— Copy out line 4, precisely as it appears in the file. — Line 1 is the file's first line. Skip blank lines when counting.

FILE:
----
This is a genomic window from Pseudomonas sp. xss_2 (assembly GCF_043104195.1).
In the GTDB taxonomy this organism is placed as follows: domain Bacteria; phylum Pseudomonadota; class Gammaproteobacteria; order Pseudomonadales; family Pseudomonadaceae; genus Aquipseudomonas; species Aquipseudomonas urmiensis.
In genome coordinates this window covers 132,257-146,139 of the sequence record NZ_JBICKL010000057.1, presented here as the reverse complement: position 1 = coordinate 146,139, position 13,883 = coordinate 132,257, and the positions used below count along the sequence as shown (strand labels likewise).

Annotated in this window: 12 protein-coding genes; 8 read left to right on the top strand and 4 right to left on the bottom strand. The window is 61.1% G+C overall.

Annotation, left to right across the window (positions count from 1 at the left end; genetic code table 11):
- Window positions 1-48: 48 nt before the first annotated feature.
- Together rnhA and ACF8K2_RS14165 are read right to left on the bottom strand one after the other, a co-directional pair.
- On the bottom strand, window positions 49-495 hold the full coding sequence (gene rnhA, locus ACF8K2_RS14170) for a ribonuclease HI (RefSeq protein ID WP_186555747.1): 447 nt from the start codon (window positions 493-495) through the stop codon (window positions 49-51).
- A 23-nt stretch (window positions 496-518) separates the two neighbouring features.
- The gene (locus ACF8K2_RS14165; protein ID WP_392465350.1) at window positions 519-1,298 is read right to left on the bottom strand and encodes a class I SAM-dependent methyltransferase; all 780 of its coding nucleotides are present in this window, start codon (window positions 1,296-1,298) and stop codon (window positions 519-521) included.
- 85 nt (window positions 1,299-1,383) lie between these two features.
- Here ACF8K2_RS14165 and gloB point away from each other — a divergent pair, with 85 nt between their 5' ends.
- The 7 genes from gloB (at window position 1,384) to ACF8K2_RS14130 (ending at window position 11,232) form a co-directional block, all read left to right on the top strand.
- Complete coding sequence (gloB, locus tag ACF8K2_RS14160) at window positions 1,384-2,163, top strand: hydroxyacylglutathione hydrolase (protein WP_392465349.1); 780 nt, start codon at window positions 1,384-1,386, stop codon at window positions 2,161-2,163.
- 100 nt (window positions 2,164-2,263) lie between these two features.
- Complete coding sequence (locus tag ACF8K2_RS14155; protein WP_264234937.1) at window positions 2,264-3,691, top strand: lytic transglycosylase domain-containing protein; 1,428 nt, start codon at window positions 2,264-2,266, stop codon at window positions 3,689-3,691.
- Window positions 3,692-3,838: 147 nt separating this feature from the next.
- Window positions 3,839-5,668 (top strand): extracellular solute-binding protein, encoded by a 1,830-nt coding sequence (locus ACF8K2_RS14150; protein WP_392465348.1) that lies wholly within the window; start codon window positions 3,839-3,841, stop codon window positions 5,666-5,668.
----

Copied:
Annotated in this window: 12 protein-coding genes; 8 read left to right on the top strand and 4 right to left on the bottom strand. The window is 61.1% G+C overall.